ONC Releases Safety Assurance Factors For “SAFER” Use Of EHR’s

Posted on by Frank J. Rosello

The Office of the National Coordinator for Health IT has released what it calls Safety Assurance Factors for EHR Resilience guides: nine toolkits to help providers make safer use of electronic health records and other technology.

The SAFER suite include checklists and recommended practices designed to help care providers and affiliated organizations optimize EHR safety. ONC officials say it’s an important component of the Health IT Patient Safety Action and Surveillance Plan issued by the Department of Health and Human Services this past July.

“A basic premise of the Health IT Safety Plan is that all stakeholders have a shared responsibility to make sure that health IT is safely implemented and that it is used to improve patient safety and care,” said Jacob Reider, MD, chief medical officer at ONC, in a press statement. “The SAFER Guides combine the latest applied knowledge of health IT safety with practical tools that will help providers – working closely with EHR developers, diagnostic service providers and others – effectively assess and optimize the safety and safe use of EHR technology within their organizations.”


Developed by health IT safety and informatics researchers – and based on the latest available evidence and field work – each SAFER Guide addresses a critical area associated with the safe use of EHRs through a series of self-assessment checklists, practice worksheets and recommended practices. The nine guides are:

  • High-priority practices
  • Organizational responsibilities
  • Patient identification
  • CPOE and decision support
  • Test results review and follow-up
  • Clinician communication
  • Contingency planning
  • System interfaces
  • System configuration

Writing on ONC’s Health IT Buzz blog, Reider makes the case that these guide come at a critical time.

“As a family physician who has worked for years on making sure that health information technology is leveraged to improve the safety and quality of health care, I’m thrilled to see the SAFER Guides fill a void: We’ve never before had a set of tools that care delivery organizations can use to perform self-assessments and developer customized improvement plans,” he wrote.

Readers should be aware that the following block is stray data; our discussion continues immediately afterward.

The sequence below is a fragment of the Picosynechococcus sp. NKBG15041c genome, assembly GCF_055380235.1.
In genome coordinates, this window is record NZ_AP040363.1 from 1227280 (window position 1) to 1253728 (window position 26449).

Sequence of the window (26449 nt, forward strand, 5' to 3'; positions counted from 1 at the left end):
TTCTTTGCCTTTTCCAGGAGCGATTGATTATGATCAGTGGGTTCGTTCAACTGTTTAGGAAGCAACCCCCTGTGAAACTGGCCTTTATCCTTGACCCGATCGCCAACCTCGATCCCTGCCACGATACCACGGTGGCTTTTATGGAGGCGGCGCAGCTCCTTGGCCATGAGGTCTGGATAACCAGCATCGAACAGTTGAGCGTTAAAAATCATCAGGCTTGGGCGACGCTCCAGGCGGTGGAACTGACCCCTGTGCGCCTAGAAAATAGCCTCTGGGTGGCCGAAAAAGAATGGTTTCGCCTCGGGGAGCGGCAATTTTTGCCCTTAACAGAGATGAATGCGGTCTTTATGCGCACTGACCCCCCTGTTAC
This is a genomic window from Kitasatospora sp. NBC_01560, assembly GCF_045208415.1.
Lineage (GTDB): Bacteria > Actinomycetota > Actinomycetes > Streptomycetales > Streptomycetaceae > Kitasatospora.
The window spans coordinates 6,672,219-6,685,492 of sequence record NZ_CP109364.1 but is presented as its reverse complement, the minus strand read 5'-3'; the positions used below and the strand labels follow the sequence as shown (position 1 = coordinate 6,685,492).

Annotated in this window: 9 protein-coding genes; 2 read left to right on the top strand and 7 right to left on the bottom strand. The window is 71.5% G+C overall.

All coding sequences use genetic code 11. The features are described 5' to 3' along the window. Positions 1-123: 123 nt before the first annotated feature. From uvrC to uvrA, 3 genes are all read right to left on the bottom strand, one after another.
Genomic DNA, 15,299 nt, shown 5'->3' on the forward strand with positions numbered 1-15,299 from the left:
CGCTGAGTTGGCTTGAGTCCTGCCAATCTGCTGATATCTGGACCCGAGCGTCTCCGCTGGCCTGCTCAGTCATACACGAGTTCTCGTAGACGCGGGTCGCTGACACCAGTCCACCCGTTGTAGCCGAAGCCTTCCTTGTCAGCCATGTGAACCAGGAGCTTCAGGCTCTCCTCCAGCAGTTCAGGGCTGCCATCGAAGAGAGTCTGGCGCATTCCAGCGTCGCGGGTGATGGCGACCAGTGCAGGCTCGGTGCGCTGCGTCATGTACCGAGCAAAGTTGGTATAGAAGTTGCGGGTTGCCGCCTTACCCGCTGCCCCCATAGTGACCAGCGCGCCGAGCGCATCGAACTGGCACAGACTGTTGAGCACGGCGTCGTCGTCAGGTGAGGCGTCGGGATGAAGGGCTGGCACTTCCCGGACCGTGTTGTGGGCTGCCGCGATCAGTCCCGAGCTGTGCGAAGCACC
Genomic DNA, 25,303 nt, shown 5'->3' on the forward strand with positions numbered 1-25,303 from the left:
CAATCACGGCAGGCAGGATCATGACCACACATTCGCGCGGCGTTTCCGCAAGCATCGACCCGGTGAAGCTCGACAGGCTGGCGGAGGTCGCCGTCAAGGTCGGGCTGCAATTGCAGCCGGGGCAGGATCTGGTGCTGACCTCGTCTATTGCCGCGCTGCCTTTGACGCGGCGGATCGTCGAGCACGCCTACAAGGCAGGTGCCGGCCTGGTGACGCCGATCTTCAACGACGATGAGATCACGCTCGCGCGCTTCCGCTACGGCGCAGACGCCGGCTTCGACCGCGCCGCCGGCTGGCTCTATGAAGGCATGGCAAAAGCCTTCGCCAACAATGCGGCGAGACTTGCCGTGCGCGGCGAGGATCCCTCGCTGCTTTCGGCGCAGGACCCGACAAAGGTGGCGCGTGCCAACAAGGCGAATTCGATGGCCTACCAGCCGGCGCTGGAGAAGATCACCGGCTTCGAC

“There is good evidence that health information technology improves the safety of care, especially when implemented using best practices,” Reider added, pointing to a recent study from the Annals of Internal Medicine as evidence.

Nonetheless, “We’ve learned that there is a great deal of variability in how information technology is implemented and optimized in care delivery organizations, and this variability may account for some of the problems with the safety and reliability of health IT,” he wrote. “These guides help enhance the likelihood that health information technology is implemented in a manner that aligns with best practice.”



The SAFER Guides complement existing health IT safety tools developed by ONC and the Agency for Healthcare Research and Quality. AHRQ’s Patient Safety Organizations have explicitly identified health IT as a high priority, as EHRs critical mass and have a more significant impact on patient safety.

“With the release of these guides, stakeholders now have ready access to additional evidence-based knowledge and practical tools to optimize EHR safety,” said Jon White, MD, director of AHRQ’s Health IT portfolio, in a statement. “Consistent with the Health IT Safety Plan, health care providers and those who support them will use these guides to develop a culture of safety, shared responsibility, and continuous improvement around health IT.”

Each SAFER Guide has extensive references and is available as a downloadable PDF and as an interactive Web-based tool. Access them here.

Article written by Mike Miliard

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